Protecting your job: Surviving the post-pandemic workplace

You may have had a job when the pandemic struck – and may still have one. But the future is uncertain. So this is a good time to think about how to increase your odds of staying employed when things return to some semblance of normality.

At the start of the year, consultant Sharlyn Lauby offered some advice on improving your business acumen in 2020 that is more valuable than ever today. If you don’t know how your organization makes and spends money, you should learn – fast – so that you can contribute to the business in the most effective way possible. Early in her career she bought the controller a cup of coffee to chat about those issues. Consider a virtual coffee now.

Ms. Lauby recommended reading books that will increase your business acumen and building a business-book library, an idea I recently wrote about with a list of recommendations for your shelves.

She also urges you to step outside of your regular responsibilities. “The next time your boss is looking for a volunteer, consider raising your hand,” she wrote on her blog. This can help you learn new knowledge and skills, build new working relationships and get noticed by the organization. The problem she noted is that our calendars are usually crammed, so we can’t take more on. But maybe now you have some slack in your schedule for this career-development option.

Executive coach Anne Sugar offers advice for those who have a difficult relationship with their boss. Ms. Sugar says the way to start is to track every interaction with him or her. No, that’s not to fight back against a dismissal – it’s to prevent one.

“Whether you purchase a hardcover journal or keep a folder on your desktop, write about your manager’s leadership style and how you react to your boss’s behaviours. Through these observations, you will see real-time triggers in your relationship with your boss. You’ll also have an opportunity to reflect on the type of leader you want to be, how you want to lead, hot points with your manager, and also triggers,” she writes in Inc.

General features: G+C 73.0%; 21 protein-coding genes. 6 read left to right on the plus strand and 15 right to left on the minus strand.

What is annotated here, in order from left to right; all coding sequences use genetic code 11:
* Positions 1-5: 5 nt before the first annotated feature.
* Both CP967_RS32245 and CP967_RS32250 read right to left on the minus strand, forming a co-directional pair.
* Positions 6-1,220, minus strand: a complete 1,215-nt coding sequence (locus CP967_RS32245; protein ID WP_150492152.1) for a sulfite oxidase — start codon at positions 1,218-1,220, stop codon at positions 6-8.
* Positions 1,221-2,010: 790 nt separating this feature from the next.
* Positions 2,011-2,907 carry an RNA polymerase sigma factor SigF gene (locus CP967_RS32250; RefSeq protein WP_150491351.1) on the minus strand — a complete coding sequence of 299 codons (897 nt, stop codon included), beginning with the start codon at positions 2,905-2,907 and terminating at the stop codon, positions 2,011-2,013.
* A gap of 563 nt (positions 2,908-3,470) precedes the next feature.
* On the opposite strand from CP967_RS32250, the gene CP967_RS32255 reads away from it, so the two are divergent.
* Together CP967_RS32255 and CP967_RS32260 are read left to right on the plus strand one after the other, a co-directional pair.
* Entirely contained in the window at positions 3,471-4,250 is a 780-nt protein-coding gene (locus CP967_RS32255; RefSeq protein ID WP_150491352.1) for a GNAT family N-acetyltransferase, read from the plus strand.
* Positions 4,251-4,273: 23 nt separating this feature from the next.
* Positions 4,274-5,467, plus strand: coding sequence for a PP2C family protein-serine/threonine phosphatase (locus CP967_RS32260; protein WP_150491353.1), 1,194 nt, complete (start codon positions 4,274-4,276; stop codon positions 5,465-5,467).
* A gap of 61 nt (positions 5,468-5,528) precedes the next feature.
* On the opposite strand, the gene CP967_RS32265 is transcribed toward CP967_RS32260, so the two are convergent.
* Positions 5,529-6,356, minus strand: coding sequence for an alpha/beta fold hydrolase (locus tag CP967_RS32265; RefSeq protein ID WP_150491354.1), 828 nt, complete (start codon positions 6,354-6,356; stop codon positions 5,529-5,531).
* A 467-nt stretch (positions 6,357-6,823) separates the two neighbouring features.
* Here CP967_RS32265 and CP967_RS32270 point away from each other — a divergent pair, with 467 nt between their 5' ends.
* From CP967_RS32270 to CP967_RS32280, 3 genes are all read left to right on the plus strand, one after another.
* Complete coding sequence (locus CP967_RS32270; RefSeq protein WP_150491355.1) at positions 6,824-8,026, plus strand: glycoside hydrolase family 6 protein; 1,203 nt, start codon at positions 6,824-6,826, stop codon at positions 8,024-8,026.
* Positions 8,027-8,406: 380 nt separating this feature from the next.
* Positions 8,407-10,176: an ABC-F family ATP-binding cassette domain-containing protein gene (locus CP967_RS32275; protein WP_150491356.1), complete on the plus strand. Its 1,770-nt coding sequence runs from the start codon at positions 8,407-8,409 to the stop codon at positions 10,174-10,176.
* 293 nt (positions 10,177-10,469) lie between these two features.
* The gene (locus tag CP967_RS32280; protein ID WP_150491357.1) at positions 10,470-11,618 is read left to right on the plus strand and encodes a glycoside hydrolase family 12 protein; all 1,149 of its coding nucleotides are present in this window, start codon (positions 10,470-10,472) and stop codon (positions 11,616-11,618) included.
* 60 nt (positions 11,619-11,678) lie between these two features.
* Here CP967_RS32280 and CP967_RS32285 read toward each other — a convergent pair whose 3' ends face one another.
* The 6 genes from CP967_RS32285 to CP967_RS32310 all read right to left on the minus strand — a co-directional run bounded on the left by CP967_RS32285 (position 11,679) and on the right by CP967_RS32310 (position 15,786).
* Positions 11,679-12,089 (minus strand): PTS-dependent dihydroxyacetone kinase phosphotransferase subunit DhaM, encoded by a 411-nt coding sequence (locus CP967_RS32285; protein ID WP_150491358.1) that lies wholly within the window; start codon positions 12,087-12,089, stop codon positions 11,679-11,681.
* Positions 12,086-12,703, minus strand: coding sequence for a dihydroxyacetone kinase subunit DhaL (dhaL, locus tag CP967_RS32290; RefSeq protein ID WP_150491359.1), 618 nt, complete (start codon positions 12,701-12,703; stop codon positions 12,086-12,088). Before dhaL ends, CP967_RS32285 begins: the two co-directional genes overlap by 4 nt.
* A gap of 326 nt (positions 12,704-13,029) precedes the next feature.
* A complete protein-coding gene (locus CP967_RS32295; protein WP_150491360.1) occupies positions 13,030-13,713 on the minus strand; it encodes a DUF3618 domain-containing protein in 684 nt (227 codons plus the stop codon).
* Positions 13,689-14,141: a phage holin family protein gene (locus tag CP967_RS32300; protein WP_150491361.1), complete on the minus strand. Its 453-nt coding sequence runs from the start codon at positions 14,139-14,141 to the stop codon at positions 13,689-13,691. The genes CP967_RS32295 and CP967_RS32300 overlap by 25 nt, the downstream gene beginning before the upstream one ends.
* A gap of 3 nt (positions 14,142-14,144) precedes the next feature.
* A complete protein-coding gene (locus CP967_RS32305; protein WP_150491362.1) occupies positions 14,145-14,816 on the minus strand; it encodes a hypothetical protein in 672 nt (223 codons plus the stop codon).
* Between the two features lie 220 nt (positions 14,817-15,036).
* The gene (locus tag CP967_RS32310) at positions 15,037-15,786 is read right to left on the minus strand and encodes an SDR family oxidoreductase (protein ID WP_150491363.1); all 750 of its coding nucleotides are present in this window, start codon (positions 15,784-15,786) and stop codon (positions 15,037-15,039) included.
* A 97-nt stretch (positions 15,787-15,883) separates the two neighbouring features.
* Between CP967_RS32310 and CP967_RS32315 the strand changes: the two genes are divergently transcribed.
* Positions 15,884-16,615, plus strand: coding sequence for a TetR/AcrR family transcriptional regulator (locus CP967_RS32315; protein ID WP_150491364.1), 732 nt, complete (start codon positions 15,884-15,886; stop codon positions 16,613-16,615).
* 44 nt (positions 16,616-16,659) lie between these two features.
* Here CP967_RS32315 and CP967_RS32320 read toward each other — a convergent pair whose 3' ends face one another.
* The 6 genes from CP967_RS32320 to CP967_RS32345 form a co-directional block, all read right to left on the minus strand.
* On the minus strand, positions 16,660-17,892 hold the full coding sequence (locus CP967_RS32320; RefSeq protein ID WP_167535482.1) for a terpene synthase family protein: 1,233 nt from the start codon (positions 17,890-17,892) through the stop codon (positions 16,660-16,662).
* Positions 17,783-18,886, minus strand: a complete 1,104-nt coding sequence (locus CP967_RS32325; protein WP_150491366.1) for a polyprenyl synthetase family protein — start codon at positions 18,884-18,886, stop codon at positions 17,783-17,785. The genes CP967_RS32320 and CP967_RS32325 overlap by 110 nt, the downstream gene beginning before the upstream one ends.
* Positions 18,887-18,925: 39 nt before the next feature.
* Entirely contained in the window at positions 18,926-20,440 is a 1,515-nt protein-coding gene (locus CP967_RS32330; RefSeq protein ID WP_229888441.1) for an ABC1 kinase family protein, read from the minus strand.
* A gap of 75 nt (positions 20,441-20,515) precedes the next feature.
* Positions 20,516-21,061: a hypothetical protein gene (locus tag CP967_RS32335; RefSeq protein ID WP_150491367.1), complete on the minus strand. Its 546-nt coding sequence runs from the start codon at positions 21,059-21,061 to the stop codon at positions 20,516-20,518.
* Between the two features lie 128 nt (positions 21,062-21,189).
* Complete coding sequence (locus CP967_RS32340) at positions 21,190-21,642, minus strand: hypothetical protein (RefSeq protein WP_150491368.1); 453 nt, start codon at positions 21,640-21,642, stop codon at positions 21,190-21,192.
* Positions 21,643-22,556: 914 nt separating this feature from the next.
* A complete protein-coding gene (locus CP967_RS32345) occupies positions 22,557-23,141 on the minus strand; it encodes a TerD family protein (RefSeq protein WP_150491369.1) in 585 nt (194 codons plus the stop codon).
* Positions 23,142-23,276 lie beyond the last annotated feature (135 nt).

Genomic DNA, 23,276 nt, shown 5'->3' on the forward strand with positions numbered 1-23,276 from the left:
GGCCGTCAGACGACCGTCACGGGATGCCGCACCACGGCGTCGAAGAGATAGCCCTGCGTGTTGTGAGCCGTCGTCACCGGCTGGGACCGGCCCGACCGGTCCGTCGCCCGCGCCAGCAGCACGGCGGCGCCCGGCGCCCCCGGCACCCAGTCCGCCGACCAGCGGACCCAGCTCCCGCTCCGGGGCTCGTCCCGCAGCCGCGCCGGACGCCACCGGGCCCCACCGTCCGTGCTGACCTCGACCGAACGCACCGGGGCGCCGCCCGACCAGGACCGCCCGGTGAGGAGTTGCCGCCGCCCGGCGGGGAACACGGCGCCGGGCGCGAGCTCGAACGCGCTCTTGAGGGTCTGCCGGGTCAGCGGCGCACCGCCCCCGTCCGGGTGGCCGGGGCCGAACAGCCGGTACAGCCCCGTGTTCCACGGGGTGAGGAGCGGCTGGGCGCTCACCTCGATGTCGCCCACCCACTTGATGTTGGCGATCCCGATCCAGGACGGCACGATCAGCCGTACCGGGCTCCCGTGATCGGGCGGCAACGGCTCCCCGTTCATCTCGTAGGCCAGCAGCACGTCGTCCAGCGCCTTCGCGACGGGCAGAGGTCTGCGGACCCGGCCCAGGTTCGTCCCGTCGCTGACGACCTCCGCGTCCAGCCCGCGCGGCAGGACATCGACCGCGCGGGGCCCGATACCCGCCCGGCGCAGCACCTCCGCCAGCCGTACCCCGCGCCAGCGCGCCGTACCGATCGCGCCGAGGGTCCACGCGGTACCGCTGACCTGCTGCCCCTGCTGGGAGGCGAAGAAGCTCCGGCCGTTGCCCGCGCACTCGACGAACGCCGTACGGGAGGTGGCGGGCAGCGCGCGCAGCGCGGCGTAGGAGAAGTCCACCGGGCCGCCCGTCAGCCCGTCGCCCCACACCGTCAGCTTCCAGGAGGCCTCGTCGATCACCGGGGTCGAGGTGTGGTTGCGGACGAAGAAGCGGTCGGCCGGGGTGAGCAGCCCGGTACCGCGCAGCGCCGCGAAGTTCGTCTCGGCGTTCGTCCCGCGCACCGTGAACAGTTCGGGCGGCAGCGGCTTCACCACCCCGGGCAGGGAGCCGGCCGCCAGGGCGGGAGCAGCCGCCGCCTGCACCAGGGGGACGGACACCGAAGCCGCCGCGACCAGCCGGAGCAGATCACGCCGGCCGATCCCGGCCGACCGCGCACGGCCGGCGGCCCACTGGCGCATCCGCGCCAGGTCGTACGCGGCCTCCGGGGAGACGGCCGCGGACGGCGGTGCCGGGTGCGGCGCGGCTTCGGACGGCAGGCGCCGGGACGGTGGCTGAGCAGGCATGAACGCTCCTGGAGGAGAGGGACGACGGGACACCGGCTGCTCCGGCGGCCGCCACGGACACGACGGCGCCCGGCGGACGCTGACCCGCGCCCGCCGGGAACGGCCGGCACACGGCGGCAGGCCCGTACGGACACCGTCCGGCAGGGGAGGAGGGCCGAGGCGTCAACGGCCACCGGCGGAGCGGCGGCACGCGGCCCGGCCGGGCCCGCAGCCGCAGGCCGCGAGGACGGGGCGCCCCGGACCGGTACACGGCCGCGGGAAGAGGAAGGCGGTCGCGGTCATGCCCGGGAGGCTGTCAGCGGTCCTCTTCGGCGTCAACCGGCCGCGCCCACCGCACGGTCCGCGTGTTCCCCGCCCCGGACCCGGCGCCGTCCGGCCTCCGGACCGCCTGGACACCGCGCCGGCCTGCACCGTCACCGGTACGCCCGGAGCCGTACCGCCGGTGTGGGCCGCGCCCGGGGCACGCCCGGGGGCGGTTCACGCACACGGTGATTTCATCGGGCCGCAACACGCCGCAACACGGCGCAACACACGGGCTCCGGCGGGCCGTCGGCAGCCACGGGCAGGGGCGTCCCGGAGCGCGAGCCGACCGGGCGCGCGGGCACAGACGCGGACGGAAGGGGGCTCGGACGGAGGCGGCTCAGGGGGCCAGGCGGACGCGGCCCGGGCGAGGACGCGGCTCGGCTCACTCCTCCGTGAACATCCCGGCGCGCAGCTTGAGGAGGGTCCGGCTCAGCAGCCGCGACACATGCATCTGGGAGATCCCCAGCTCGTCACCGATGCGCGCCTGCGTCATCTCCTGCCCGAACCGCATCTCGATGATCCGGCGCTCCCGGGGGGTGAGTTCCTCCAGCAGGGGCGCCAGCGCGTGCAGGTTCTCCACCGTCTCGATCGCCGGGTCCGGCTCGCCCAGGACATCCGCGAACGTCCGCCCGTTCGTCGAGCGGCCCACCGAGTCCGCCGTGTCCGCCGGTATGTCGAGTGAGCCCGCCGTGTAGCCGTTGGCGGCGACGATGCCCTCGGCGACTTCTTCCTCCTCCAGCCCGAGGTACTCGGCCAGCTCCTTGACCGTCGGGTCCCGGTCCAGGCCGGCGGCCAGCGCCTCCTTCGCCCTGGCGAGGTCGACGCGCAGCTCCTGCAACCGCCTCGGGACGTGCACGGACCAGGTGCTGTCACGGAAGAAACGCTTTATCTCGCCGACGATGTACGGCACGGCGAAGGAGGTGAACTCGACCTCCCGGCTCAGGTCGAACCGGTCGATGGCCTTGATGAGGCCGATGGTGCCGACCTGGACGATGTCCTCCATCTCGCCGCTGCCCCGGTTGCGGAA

Over time you’ll see trends and connections that you might not have noticed. One of her clients found the source of his outbursts of anger about his boss could be traced to e-mail exchanges that left him feeling unrecognized for his contribution. Solution: Share the concern with the boss and limit e-mails.

When we run into conflict with a boss or a colleague, psychologist Anna Maravelas says we succumb to two assumptions that she calls “the stinky twins.” They both involve contempt, the difference being the target for that scorn.

The first assumption is “I’m frustrated, and it’s your fault.” That leads to self-righteousness, indignity and hostility, and further inflames the situation. The second is “I’m frustrated, and it’s my fault.” Now the contempt is turned inward, which can add to the hostility and create depression or other negative health effects.

Instead, she suggests in her recent book Creating a Drama-Free Workplace embracing a third assumption: The other person is reasonable, and you need to know the whole story so their behaviour will make sense.

When you feel angry about a boss or colleague – or someone else is angry at you – in an era when she says blame is on the rise, she urges you to try the EASE approach:

  • Empathy: Be empathetic to the other person’s frustrations.
  • Appreciation: State your appreciation for their commitment, expertise and efforts.
  • Search for solutions: Speculate on reasons for the situation.
  • Explore: Find some next steps you can work on together

Dealing with conflicts is not fun, so we put it off. But this unstable, uncertain period may not be a time for procrastination.


  • Productivity is as simple as one, two, three, according to University of Washington professor Cal Newport. 1) Do fewer things. 2) Do them better. 3) Know why you’re doing them.
  • Before the COVID-19 pandemic hit, the average adult spent five hours a day watching television and more than two hours on social media. With physical distancing, consultant Nathan Magnuson notes the temptation will be to overdose on media that plays on our fears and desire for distraction, rather than our hopes. He encourages you to be careful about what you feed your mind and who you spend your time with online now that normal interactions have dissipated.
  • Similarly, productivity coach Chris Bailey warns that we live two lives – one in the analogue or physical world and the other in the digital realm. As we have fewer activities to engage in with gyms and coffee shops closed and no drive to work, make sure you don’t wallow in the digital world, which can be depressing. Get a physical life.
  • Working from home also makes it easy to overeat. Health and wellness coach Christine Norwitch recommends the 20-minute challenge. When you’re in the mood for a snack, distract yourself for 20 minutes either by taking a walk, listening to music or reading a book. It will show if you’re actually hungry or if you’re falling prey to mindless snacking.
  • Virtual presentations and meetings require a faster pace, says trainer Roger Courville. Don’t cut your content, but in presentations, opt for more slides so the screen changes more frequently. Draw the audience away from checking their e-mail with comments that bring them back to the screen such as “Look at the data on the right-hand portion of your slide.”




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